The first time I heard about the Ricoh Theta, I got very excited. A 360-degree camera? How awesome would that be!?
It’s pretty awesome, guys.
I was lucky enough to get my hands on one for two weeks, and I am already imagining the possibilities that this little guy could bring to museum education, public programming, gallery interpretation, and social media integration.
The Ricoh Theta is a 5″ high camera with two fish-eye lenses, which allows it to capture a 360-degree image. You can either take a picture by pushing the shutter button on the camera body, or use an app to take a hands-free image (from a tripod or placing Theta on a flat surface). The app is currently available on iOS and Android platforms, and allows you to look at your photos as soon as you’ve taken them (the camera has WiFi that your device connects to, instead of connecting via Bluetooth). It’s a really neat little device!
Anyway, how can this be connected to museums? Well, here, let me show you.
This is screenshot of my 360-degree photo of the Great Mammal Hall at the Harvard Museum of Natural History. How flippin’ sweet is it?! I can already see the potential for an iPad app, just from this screenshot alone. Or even better, the potential for a visual tour of the museum galleries, possibly to be placed on the website, or only accessible for educational purposes in the case of a school being too far away for a physical visit to the museum. Having the ability to swing around and look at every aspect of the gallery, with the potential to add information in a touch-screen manner (forgive me guys, I’m not an integrated media specialist and I definitely have no idea how to create an app). For example, if you tapped on the skeleton of the North Atlantic Right Whale (the one directly above, with the black baleen), an info panel would pop up, to tell you more about the specimen. It could include anything, from the collection records from the MCZ, to biological information about the species, and go one step further and discuss modern conservation efforts for protecting right whales in New England. It could have neat little behind-the-scenes facts; for example, the baleen on our right whale isn’t real baleen, it’s actually horse hair (the baleen was harvested when the whale was killed 100 years ago). Wouldn’t that be great?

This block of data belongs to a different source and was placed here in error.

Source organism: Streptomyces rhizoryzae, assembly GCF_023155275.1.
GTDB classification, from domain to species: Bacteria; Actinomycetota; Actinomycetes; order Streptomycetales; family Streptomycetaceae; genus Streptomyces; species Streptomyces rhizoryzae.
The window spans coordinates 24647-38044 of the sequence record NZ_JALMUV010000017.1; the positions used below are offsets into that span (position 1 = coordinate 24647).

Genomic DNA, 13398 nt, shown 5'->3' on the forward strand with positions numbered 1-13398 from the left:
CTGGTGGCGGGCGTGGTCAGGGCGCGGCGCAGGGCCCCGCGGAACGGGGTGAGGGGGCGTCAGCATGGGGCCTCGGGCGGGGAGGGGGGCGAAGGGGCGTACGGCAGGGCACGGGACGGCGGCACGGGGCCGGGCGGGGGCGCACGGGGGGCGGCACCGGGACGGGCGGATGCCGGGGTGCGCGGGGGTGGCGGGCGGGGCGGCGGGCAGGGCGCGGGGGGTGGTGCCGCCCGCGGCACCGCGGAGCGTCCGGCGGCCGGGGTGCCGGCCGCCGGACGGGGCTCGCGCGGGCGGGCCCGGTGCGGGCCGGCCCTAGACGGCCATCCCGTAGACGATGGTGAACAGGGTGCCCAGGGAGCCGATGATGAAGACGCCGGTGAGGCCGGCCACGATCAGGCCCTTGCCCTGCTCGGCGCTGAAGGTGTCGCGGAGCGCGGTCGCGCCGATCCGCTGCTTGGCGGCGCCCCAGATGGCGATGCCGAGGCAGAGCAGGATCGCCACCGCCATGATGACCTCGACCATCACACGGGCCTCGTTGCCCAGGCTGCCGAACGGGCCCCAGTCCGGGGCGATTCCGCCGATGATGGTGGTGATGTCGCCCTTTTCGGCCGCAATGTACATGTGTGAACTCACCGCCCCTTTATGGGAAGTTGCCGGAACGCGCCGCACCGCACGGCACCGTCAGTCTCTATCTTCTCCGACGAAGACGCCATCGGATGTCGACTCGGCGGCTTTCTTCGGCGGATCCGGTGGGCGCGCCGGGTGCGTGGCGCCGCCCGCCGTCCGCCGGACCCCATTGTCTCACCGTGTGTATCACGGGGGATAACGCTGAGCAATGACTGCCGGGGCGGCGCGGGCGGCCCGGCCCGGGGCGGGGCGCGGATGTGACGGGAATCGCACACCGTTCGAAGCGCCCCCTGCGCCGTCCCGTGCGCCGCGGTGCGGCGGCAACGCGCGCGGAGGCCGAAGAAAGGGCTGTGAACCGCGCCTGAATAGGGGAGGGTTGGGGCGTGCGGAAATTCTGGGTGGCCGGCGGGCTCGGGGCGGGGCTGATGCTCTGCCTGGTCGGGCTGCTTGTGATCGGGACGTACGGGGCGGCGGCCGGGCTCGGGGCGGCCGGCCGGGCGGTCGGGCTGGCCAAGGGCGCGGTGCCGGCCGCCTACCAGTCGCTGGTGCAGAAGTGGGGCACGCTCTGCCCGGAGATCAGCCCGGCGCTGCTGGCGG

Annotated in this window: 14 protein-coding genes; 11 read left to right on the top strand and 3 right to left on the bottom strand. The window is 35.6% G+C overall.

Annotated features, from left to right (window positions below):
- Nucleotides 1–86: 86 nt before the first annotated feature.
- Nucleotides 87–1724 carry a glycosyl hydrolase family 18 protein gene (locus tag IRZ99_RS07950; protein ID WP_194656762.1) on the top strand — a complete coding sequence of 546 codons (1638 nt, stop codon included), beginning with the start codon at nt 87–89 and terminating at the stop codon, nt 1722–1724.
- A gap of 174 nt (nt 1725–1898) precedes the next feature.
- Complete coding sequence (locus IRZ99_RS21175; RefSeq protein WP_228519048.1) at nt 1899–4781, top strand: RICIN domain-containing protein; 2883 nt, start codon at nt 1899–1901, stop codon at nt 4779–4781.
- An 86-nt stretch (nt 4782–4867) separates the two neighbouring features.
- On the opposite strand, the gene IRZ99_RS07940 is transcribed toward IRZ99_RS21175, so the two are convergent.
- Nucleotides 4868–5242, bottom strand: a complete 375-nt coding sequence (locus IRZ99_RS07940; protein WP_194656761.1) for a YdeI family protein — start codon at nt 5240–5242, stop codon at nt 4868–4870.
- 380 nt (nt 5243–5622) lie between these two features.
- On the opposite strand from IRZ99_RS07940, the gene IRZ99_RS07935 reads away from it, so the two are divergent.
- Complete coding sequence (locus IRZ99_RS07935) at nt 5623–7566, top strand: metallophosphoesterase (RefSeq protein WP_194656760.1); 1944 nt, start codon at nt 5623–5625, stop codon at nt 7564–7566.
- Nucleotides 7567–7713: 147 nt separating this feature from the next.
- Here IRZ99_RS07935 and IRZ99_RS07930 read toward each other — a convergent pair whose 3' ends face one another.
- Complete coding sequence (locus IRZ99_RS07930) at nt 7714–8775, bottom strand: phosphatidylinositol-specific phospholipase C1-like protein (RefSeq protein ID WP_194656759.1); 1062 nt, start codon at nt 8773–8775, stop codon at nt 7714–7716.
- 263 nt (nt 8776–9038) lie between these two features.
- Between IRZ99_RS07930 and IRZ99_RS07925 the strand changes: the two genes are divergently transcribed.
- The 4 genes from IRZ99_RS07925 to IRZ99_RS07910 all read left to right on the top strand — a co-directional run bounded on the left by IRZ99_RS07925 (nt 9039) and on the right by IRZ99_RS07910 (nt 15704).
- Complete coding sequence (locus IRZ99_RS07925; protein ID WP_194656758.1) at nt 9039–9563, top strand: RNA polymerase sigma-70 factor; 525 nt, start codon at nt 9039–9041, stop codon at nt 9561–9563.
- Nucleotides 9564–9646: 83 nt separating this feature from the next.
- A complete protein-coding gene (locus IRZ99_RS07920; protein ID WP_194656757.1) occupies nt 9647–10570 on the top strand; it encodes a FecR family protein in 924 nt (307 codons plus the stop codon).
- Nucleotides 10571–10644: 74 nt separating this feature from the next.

Here’s another screenshot, this time of the Mineral Hall at HMNH (please forgive my goofy hand and intense attempt at trying to be invisible in a 360-degree shot). Again, I’m seeing so many possibilities for extending the museum beyond the confines of the building and into the digital realm. I almost want this shot to act in the same way Google maps does when you use Street View: you can move forwards and backwards, and side to side along the streets, and zoom in to what interests you. I think an application like that for people who otherwise can’t visit the museum would be a huge help to education. People could virtually “walk” through the Mineral Hall, and zoom close enough to each case that they could see each specimen, and then click on a specimen to learn more about it. The same could be done in the Great Mammal Hall.
Just one more, and then I’m done, I swear. This final screenshot was taken today, from the floor of the Great Engines Hall at the Waterworks Museum. The view is straight up, in the arch of where the original building ends and the addition begins. Behind the chairs, you can see the Allis engine towering 3 stories high; and upside down you can see the Worthington. If the lighting were better in this shot, you could zoom in to get a better look at the structural details of the building as well. And, once again, I’m envisioning virtual walk-throughs of the museum, allowing for greater access from around the world.
Below are links to the 360-degree images on my Theta360 account. You’ll be able to manipulate the images the same way you could if you had the app! I recommend zooming out a little in the viewer first.
Great Mammal Hall: https://theta360.com/s/9PK
Mineral Hall: https://theta360.com/s/9PS
Great Engines Hall: https://theta360.com/s/9PZ
What do you guys think? How would you use these images if the possibilities were endless?